The homily was delivered by the Dean of the Cathedral, a middle-aged woman who proclaimed (I’m paraphrasing): Back in my day, marriage was sanctioned as a pairing between two people of the same race, the same religion, and different sexes. You all have one out of three going for you.

All joking aside, she then went on to say how Kevin and Anton’s love is inspirational for their friends and important for our world.

The ceremony reaffirmed my faith not only in “non-traditional” love but in the Episcopal church. I believe it is the liberal values of this church and my parents’ own teachings that have instilled in me a sense of acceptance and kindness. The fact that some could see the love that Kevin and Anton share and deny them the expression of that love just doesn’t make any sense to me. It isn’t kind to keep them from this. It isn’t right. It isn’t fair or necessary. And etc. Remember, friends, that Jesus himself was BFFs with some folks that may at the time have been deemed a bit “alternative lifestyle.”

Anton and Kevin are sweet and loving people. Way better people than I am, or than a lot of people fighting against their marriage are.

And so.

I’m off my soapbox. The situation is far improved now than it was 30 years ago, but we’ve got a long way to go, Charlie Brown. I just hope the skeptics run across a Kevin and Anton in their lives and learn that a couple in love is a beautiful and rare thing, even if they don’t look like your typical Rockwell picture.

And thank you, K and A, for letting me crash as a plus-one on your special day. All the best to you all the days of your lives.

Kevin and Anton

What You May Have Missed (a/k/a Shameless Self-Promotion)

InvestorPlace Greatest Hits (Wendy's, Wal-Mart, Taco Bell, Oscars)Hello, friends. As previously mentioned, Neurotic City has taken an unfortunate back seat to my other new-ish writing gig over at It’s not the sexiest place on earth (that, of course, is Gawker), but it does offer a bevy of information for the stock/ETF/fund/options investor, regardless of experience level. And often presents said information in relatively entertaining fashion.

I get to write under my own byline (a relatively new development since I used to work at a federally regulated financial company, forcing me behind a curtain of anonymity), work with some fine folks, and occasionally have a little fun. And during my few months there, I’ve somehow established myself as a go-to for stories about the fast-food industry. My parents are so proud.

So following one of my BFF’s examples (since I steal about 70% of all ideas from her), I thought I would share some recent articles of which I am most proud. Not so coincidentally, these articles are also among the more accessible ones I’ve written (i.e., suitable for stock-market dummies novices).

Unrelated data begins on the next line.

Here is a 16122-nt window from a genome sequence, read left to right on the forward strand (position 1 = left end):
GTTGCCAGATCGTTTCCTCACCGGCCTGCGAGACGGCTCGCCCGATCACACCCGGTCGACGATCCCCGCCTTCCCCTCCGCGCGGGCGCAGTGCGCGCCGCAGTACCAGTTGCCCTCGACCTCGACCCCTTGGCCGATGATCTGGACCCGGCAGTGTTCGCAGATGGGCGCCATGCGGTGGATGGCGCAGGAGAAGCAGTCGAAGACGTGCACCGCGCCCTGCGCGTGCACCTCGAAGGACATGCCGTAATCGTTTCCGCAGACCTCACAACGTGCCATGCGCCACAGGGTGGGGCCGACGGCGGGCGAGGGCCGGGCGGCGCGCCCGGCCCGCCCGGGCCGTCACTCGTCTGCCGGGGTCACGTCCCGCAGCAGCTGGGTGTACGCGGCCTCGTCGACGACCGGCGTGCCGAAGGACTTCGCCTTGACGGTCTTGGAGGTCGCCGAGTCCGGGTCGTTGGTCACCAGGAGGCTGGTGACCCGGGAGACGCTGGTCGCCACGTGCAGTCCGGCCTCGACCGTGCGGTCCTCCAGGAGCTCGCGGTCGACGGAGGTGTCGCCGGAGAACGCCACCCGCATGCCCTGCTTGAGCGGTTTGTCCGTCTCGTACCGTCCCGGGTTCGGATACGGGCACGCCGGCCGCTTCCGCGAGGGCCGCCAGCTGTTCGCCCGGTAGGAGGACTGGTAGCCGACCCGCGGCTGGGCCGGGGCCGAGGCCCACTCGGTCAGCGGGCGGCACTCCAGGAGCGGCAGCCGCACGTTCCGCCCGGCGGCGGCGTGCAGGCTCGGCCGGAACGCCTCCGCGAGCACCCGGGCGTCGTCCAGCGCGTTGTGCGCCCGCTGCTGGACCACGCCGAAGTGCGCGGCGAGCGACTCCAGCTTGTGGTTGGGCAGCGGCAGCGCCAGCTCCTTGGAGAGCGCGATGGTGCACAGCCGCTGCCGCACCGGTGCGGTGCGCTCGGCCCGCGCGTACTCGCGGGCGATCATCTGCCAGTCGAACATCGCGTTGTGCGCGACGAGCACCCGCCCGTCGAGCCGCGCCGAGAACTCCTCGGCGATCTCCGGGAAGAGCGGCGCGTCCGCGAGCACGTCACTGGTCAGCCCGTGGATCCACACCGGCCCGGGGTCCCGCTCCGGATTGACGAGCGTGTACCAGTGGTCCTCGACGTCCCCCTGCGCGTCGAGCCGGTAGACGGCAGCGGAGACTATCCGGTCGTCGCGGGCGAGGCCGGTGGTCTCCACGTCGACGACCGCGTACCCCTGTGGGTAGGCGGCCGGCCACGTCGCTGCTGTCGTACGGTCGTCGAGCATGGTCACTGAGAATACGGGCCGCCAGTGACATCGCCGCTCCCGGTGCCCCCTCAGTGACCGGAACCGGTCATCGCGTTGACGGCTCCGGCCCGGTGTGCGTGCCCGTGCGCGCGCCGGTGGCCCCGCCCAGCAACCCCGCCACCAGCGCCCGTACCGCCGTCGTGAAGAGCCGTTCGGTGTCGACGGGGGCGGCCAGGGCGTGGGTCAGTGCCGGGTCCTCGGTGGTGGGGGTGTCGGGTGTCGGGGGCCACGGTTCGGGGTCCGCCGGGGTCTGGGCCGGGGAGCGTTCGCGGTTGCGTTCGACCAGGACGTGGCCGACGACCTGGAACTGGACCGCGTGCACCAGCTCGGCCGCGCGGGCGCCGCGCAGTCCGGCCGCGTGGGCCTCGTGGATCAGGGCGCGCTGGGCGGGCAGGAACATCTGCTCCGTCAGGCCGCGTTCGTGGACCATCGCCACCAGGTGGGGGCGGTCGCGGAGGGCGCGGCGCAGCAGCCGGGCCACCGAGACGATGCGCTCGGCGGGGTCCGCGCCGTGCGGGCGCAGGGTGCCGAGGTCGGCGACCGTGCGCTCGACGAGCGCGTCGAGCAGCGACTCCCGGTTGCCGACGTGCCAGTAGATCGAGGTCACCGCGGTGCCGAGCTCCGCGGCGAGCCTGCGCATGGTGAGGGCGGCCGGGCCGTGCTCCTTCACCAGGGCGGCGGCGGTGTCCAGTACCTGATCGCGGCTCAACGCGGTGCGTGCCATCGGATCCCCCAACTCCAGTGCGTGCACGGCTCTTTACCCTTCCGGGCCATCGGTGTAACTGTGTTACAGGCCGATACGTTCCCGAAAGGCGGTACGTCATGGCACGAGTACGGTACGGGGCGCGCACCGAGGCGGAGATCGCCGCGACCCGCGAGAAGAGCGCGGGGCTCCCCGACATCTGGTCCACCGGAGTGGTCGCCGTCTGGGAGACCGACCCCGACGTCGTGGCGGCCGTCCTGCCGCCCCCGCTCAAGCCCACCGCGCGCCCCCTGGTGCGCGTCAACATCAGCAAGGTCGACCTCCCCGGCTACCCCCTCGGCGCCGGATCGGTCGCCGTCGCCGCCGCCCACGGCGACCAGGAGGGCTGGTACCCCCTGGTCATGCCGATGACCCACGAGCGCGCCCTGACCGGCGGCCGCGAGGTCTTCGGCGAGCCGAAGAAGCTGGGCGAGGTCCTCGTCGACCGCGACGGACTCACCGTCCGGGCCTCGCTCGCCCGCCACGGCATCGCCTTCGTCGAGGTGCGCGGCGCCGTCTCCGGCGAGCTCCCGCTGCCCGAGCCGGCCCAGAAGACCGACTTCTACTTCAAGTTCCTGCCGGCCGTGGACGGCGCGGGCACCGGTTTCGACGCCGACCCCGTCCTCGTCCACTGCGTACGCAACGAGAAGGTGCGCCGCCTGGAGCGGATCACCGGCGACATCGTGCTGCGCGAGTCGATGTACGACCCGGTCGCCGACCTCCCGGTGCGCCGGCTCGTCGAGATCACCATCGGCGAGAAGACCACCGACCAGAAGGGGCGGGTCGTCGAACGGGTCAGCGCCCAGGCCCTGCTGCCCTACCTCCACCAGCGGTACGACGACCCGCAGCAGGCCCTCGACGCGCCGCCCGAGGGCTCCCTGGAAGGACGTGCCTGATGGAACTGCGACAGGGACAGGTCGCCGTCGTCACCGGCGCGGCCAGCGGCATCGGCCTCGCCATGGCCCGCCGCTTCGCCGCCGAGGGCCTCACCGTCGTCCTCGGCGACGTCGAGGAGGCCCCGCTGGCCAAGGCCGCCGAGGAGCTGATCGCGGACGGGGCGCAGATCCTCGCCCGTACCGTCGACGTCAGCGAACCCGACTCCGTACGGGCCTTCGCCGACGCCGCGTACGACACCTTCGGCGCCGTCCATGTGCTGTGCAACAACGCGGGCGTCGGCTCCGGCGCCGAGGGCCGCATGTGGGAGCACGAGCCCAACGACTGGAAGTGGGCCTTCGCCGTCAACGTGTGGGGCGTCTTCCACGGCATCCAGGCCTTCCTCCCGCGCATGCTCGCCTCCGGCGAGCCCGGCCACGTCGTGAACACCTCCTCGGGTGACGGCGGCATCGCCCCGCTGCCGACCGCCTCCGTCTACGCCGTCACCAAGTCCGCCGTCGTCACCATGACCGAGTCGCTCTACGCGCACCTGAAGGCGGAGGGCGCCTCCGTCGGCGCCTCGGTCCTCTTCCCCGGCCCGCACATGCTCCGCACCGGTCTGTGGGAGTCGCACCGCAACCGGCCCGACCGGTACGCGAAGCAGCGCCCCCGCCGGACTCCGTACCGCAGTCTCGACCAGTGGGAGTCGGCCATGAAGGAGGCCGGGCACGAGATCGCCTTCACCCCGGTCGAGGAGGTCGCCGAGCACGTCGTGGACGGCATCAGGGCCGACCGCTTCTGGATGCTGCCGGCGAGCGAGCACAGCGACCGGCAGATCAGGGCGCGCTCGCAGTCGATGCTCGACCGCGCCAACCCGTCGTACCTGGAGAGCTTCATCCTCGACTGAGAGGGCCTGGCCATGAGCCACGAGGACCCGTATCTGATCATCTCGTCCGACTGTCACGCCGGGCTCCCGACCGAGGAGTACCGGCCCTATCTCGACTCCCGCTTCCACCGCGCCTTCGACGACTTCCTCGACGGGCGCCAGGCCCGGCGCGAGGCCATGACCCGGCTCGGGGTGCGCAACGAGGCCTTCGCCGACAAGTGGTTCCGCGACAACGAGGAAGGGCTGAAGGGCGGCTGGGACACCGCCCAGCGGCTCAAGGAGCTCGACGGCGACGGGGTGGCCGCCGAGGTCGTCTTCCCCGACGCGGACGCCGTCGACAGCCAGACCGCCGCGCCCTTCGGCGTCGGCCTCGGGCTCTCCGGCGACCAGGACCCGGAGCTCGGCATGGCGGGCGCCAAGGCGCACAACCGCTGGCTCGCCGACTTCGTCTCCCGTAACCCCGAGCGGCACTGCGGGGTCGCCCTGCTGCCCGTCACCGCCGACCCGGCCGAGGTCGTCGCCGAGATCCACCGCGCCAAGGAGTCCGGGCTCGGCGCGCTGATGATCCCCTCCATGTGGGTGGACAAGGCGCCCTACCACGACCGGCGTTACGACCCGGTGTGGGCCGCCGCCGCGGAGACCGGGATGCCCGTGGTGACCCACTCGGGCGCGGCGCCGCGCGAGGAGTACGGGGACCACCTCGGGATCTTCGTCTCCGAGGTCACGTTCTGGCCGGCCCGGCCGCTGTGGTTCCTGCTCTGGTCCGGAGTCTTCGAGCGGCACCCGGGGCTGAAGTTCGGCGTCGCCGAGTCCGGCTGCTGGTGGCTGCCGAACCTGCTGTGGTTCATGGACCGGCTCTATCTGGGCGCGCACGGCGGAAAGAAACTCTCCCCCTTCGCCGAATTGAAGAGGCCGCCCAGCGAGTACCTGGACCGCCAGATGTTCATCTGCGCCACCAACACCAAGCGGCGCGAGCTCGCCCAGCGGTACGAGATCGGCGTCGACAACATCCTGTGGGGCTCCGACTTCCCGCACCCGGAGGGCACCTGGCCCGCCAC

5 Things Wal-Mart Has That Amazon Doesn’t  (Hint: it’s not a site devoted to pictures of its patrons looking like hideous monsters.)

One Woman’s Take on Augusta National’s Old-Fashioned Rule

6 Biggest Market Surprises of the First Quarter

4 Reasons Why Wendy’s Will Never Top McDonald’s (Start with: your fries are f*cking terrible.)

Doritos Taco Keeps YUM Looking Tasty  (I was born to write this.)

Oscar Nods Mean Little for Investors (Or to anyone, really.)

Check out all my articles here. You’ll also see the semi-professional byline headshot my “friends” at my old job used to joke was taken when I was in high school (it’s actually circa 2010).  No, I’d always respond, you jokers just aged me that much during my tenure there. George-W.-Bush style.

Happy Monday, everybody! Hope the Easter/Passover weekend was one to remember.

And btw, Titanic 3D was awesome, even though the whole 3D aspect was nothing to write home about. It holds up and remains affecting, despite the Cameron cheese. Rose Dawson forever!

6 Disturbing Facts About My ‘Titanic’ Obsession

OMG, y’all. It’s back. The ultimate tale of hubris and ill-fated love on the high seas. Jack and Rose! Kathy Bates kicking ass! 1997’s best CGI! Poor dead Gloria Stuart! Victor Garber sadly moving a clock forward by hand! A 3-D version comes out at midnight, and I’ve enjoyed all the lead up to this blessed event.

In 1997, I was 23 years old and did I ever LOVE Titanic. The costumes, the story, even the soundtrack. Most of all I loved Kate Winslet and Leonardo Di Caprio. Too bad neither of them ever did anything else.


How much did I love Titanic?  Well, I’m glad you asked.

1. My eBay handle, created in the winter of 1998, is beth41512. No, that’s not a random number, silly! It represents April 15, 1912. The day the Titanic sank. Of course.

2. I was once part of an AOL chat room about Titanic. The movie, not the actual ship/tragedy. In it people posited how there could be a sequel. One theory was that Jack Dawson wasn’t actually dead at the end (spoiler alert!) and in fact gets carted off by dolphins to some island somewhere where he lives out a happy but Rose-less life. This indicates the other kinds of people in this chat room.